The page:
Music Midtown

From 1994 until 2005, Music Midtown was the talk of the town. In 2011, when the music festival continued, the hype grew even bigger, and Music Midtown has grown into an event that, for music lovers, cannot be missed.

Since its return, Music Midtown has featured national acts such as Red Hot Chili Peppers, Drivin N Cryin, Jack White, Eminem, and the Zac Brown Band, among many others. Originally taking place in the early summer months of May and June, Music Midtown has landed on a mid-September time frame, to prevent both the rainy summer weather and competing concerts. Music Midtown is a part of Atlanta history, and a great way to spend a September weekend. Don’t miss it.

Little 5 Points Halloween Festival & Parade

To some, Halloween is a big deal. They spend all year planning their costume, making sure every detail is just right. These folks (and their costumes) can usually be found at the Little 5 Points Halloween Festival & Parade. Voted one of the top 10 Halloween events in the country, the festival and parade are planned for and anticipated all year long.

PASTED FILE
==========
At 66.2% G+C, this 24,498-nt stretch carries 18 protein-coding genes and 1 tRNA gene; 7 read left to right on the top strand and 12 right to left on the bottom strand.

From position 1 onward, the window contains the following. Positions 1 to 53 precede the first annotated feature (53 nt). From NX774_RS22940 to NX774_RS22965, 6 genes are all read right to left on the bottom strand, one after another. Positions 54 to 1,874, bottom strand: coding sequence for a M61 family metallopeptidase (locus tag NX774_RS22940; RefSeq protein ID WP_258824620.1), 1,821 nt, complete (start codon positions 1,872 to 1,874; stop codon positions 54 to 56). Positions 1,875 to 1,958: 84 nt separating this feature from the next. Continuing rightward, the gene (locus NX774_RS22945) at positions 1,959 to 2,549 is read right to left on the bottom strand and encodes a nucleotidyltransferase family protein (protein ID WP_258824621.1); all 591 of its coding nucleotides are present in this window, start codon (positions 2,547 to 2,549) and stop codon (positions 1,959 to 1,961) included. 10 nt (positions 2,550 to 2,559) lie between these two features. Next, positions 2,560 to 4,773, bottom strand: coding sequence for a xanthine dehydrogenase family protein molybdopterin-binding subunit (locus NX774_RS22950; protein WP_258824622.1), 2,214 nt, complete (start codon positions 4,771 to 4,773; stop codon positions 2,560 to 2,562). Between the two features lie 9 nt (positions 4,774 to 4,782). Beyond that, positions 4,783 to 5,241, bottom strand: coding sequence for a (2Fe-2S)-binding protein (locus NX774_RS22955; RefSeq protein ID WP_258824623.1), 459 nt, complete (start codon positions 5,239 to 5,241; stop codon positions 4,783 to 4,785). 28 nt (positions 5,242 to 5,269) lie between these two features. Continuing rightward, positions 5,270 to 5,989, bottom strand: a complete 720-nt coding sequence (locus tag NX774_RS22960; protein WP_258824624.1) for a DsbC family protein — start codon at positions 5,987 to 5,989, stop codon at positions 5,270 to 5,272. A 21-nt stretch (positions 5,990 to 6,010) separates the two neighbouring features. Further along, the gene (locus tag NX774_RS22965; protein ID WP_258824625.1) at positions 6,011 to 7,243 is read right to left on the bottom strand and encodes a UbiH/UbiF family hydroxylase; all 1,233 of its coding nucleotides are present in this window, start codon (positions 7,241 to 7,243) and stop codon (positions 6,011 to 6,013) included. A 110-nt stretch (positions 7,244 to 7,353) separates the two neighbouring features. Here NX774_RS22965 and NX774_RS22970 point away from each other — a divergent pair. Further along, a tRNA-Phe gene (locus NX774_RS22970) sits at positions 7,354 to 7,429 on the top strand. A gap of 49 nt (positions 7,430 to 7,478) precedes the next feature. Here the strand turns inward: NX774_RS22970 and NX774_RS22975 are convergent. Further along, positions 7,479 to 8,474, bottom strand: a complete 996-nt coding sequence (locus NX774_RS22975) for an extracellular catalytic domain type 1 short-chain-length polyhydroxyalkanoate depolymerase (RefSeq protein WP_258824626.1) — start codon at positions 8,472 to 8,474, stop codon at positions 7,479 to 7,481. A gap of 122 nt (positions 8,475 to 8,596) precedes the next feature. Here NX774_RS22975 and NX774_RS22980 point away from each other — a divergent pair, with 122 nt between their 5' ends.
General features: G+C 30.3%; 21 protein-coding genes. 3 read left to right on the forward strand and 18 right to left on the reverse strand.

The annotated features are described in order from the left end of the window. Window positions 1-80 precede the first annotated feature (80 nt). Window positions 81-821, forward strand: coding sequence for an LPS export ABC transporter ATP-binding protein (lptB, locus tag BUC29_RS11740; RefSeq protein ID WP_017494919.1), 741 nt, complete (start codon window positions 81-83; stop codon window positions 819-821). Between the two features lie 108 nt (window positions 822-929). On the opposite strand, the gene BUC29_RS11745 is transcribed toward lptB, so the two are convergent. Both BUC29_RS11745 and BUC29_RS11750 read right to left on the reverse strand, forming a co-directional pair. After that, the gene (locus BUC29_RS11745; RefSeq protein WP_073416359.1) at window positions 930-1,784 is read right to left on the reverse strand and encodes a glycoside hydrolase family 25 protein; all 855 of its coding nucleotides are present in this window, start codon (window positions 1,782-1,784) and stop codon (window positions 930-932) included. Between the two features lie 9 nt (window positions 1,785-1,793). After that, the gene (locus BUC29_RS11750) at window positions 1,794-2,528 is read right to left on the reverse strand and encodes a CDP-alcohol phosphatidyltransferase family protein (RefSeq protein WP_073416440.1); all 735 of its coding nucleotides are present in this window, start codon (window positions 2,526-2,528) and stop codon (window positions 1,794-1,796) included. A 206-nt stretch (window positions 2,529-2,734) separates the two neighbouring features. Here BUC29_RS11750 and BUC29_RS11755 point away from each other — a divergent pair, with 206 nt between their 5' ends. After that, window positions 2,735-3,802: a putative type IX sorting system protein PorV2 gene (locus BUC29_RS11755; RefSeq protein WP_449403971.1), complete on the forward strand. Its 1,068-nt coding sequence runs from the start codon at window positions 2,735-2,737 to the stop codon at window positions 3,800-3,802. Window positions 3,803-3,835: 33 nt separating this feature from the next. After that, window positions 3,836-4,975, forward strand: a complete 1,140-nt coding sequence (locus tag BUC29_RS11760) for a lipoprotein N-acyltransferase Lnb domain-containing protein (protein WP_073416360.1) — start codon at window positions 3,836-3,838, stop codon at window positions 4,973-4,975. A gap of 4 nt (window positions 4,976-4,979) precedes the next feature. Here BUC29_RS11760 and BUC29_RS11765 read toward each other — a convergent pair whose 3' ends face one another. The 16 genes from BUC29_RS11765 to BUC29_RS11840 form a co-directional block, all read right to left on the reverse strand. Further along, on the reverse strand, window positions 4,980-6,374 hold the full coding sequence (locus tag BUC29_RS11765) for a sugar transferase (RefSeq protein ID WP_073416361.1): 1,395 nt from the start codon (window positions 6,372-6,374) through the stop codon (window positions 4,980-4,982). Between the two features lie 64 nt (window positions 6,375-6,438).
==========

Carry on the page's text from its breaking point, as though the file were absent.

Over 35,000 people crowd the streets, either as onlookers or participants, and anything goes – from Colonel Sanders to the Ghostbusters, Power Rangers to princesses, the array and originality of the costumes is half the fun.

Along with the parade, there is an artist market, food vendors, and live music, not to mention the numerous stores and restaurants that open their doors and welcome both the holiday and the visitors. If you’re looking for an interesting way to spend an October weekend, look no further than the Little 5 Points Halloween Festival and Parade. You won’t regret it.

Post a Comment